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Reviewed this week: Stephen Kellogg and the Sixers, Winterpills and Trailer Trash Tracys

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Thursday, January 19, 2012

Stephen Kellogg and the Sixers

Gift Horse

(Vanguard)

Though almost delayed by an accident—the majority of the band was involved in a serious car wreck on the eve of recording—the latest from these New England natives is a gem from start to finish. Opening with the infectious strummer "Gravity," the album immediately thrusts you into the studio with the boys, complete with hand-claps, a sing-along chorus and twinkling piano. Elsewhere, the semi-biographical song "1993" showcases the camaraderie the group often brings to its live shows with bouncy bass lines and humorous cat-calls frequently accenting singer Kellogg's words. Still, it's in the spot-on character sketches where the members truly prove their worth as songwriters. The band balances nostalgia and maturity to come up with something totally original. —Michael Cimaomo

*

Winterpills

All My Lovely Goners

(Signature Sounds)

The opening tune of All My Lovely Goners, "We Turned Away," feels like the years-later flowering of seeds Philip Price sowed as songwriter for The Maggies. It's got a similarly moody, spacious '60s vibe, propelled by tight harmonies and string-section underpinnings. Price's love for the sounds of the '60s is never too far away in the rollicking progressions and vocal styles, but in tunes like "Small Bright Doses," delay-fueled electric guitar parts take things into a rock-tinged brand of modern folk. Where some past Winterpills efforts have steered a more purely contemplative course, this album is a full-voiced realization of many influences, a deft combining of contemplation, pop, rock, and even psychedelia. With All My Lovely Goners, Winterpills seem to have fully taken up the mantle of their wintry calling. —James Heflin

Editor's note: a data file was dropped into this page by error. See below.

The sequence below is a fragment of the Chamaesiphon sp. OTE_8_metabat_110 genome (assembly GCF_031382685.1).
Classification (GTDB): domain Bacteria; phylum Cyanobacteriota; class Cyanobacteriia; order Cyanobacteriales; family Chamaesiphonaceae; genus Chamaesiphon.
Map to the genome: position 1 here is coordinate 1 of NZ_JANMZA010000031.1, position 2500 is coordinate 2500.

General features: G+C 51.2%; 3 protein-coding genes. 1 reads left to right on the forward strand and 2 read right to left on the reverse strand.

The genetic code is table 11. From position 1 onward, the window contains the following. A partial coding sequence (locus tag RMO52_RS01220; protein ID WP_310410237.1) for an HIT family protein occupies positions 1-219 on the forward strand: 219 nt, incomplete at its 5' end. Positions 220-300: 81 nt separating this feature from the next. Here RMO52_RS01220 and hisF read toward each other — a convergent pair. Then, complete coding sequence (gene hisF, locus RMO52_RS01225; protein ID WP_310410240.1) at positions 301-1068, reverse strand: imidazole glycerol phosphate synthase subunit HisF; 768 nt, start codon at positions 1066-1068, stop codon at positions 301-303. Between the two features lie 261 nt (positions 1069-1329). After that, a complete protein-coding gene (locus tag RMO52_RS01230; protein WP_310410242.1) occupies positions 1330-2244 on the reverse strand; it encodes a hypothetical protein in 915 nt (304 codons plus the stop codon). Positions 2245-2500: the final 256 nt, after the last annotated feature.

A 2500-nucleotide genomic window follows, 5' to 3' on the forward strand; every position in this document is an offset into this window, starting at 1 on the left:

*

Trailer Trash Tracys

Ester

(Double Six/Domino)

Pigeonholed as "noise-pop" by the music press, the Trailer Trash Tracys write simple, retro-powered pop songs and then keelhaul them through fathoms of reverb, distortion, electronic diddling and psychedelic noise. The result is a bit disorienting—though the songs bear pleasing cores of melody and harmony, they're smothered in interjected drum machine seizures, gratuitous Eddie Van Halen-like guitar arpeggios and other purely sonic intrusions that leave a listener's musical taste buds sputtering from an over-salted half-shell of aural clams casino. Still, singer Suzanne Aztoria has a voice and vibe that create some level of irresistibly sensuous charm, especially on more traditionally formed ditties like "Candy Girl." It's hard to guess where they'll be in five years, but their liner notes credit a "spiritual advisor," so I imagine they'll be fine. —Tom Sturm

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